Baltimore County Studies Wind Turbines

Date: October 21, 2009

The Baltimore County Planning Board is considering proposed amendments to the County's zoning regulations that would permit wind turbines to serve individual residences and small businesses throughout the County. Small scale wind turbines, known as "small wind energy systems", are designed to provide enough electric output to offset the user's demand for electricity from the electrical grid. They are generally not intended to generate electricity for sale off-site.

Under the existing Baltimore County Zoning Regulations, such small wind turbines are regulated as "accessory structures", much like storage sheds, detached garages, or pool houses. Until now, the primary regulatory obstacle to such wind turbines has been the 15 foot height limitation on accessory structures imposed by the zoning regulations. Optimally, wind turbines are designed and sited in a location on the property being served to provide for a vertical clearance of at least 30 feet between the bottom of the turbine blade and the highest wind obstacle within a 500 foot radius. Accordingly, a 15 foot height limitation poses a significant regulatory impediment to these wind turbines. For the past several years, Baltimore County has dealt with this issue by requiring property owners seeking to install wind turbines to obtain zoning variances from these regulations. These variances are costly and time consuming, and expose the owner to opposition from his neighbors and potentially to even more costly and time consuming appeals by opposing parties to the Board of Appeals and the Courts. Several wind turbine variances in Baltimore County have been appealed to the Courts by neighbors and community groups.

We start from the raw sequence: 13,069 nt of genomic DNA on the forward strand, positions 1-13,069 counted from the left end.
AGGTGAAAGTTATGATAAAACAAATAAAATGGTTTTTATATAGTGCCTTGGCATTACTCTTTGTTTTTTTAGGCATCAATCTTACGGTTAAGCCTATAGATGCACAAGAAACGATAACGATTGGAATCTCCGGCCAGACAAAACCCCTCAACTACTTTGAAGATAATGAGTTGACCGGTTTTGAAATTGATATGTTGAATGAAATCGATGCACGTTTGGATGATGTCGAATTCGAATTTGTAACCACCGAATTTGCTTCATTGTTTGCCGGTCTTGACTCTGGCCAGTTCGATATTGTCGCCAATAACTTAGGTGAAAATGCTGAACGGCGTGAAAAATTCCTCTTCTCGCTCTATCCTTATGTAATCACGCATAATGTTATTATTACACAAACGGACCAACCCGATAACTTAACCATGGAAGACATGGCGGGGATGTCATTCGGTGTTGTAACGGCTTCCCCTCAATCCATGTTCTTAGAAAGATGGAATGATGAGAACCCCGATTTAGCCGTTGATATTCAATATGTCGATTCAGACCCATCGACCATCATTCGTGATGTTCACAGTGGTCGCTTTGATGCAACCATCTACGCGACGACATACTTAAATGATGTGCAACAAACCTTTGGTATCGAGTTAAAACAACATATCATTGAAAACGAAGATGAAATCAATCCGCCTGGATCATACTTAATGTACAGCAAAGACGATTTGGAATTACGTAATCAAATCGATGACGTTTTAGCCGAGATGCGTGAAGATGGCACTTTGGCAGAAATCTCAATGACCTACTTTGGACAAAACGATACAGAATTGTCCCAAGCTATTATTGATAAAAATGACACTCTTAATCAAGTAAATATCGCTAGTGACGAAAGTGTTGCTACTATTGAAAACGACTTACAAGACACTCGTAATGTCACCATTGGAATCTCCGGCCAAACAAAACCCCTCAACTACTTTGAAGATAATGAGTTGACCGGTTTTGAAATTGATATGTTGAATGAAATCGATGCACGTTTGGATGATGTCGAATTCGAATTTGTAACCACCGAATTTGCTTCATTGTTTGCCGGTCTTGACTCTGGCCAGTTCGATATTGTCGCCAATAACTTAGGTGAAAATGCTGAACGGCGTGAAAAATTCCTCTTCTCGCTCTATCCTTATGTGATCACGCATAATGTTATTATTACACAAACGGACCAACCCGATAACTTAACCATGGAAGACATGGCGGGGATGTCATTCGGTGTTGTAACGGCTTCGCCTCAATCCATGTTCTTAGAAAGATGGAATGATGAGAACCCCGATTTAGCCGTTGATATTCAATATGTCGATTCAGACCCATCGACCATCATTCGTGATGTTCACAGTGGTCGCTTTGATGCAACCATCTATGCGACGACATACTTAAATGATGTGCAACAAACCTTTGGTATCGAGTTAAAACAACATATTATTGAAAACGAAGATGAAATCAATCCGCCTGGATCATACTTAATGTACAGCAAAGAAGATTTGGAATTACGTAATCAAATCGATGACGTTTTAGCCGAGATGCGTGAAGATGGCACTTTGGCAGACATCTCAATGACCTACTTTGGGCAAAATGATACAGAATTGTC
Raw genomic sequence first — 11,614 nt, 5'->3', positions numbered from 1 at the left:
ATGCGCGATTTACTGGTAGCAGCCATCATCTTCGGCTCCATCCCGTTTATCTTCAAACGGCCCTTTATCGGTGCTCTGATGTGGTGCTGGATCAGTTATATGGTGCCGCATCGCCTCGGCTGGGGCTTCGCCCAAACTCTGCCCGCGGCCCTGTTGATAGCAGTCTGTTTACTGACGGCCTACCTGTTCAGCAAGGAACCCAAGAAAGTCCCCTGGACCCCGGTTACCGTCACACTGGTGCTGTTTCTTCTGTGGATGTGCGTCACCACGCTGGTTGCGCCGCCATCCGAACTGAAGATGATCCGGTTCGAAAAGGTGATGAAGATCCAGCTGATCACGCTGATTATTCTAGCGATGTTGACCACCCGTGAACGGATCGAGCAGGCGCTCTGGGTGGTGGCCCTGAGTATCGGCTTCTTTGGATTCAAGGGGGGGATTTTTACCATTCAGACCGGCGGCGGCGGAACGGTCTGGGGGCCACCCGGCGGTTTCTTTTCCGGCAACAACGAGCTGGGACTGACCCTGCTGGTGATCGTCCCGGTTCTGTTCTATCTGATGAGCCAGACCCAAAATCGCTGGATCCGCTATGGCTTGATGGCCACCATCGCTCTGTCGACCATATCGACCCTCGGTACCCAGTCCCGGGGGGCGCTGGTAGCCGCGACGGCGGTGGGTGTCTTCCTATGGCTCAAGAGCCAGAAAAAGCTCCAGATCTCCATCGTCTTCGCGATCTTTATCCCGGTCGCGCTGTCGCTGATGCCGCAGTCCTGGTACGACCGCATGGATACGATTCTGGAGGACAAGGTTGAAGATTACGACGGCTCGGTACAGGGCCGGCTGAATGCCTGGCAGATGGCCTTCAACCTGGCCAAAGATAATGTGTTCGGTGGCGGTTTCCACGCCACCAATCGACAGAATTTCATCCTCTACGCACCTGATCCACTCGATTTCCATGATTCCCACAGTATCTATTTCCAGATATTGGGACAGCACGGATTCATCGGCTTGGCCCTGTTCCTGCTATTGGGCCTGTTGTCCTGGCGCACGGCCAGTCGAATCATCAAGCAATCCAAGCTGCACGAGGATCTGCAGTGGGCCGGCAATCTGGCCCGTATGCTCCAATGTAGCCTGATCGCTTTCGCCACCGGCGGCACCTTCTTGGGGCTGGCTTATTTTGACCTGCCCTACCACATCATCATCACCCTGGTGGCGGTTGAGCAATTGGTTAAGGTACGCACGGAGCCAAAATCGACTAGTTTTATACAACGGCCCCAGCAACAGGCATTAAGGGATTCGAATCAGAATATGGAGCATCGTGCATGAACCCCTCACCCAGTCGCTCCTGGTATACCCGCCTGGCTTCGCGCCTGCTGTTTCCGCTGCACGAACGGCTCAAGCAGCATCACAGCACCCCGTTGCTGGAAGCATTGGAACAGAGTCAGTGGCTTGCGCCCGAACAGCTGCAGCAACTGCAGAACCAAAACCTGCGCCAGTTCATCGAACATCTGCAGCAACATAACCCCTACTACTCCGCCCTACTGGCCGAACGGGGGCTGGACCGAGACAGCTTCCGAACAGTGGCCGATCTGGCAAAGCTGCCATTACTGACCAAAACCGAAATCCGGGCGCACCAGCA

The Baltimore County Planning Board is considering a proposal that would eliminate the need for zoning variances for most small wind energy systems and allow these systems anywhere in the county, subject to certain requirements for setbacks, lot size, and other design particulars of the wind turbine itself. The proposal under consideration was prepared by the Baltimore County Office of Planning and was designed with four primary goals: safety, limitation of visual impacts, limitation of noise impacts, and limitation of property value impacts on adjacent properties. The proposed regulations would allow a wind turbine to have maximum height of 150 feet, but would require a setback of 110% of the height from all roads, above ground electrical lines, and property lines. For example, a 50 foot tall wind turbine would be required to be setback 55 feet from all roads, electric lines, and property lines. The minimum lot size on which a wind turbine would be allowed would be 1 acre. Special approval would be required for wind turbines near certain historic resources and near county-designated scenic routes. The proposed regulations also contain provisions related to lighting, color, and finish of the turbine, as well as signage, access, and noise emanating from the turbine.

The Wind Turbine Subcommittee of the Baltimore County Planning Board has held two hearings on the proposed regulations. The first hearing was a technical presentation intended to educate the subcommittee on small wind energy systems, at which representatives from the Maryland Energy Administration, BGE, and a small wind energy system installer testified. The subcommittee also conducted a public hearing at which over 20 county residents expressed their opinions on the use of small wind energy systems in the County. Of the people that testified, approximately 50 percent were in favor of allowing such systems, and 50 percent were opposed, based primarily on such factors as aesthetics, noise, and safety.

The Wind Turbine Subcommittee will make a formal proposal to the full Planning Board, which will conduct further public hearings. Ultimately the Planning Board will make a recommendation to the Baltimore County Council, which has the final decision making authority on the Baltimore County Zoning Regulations.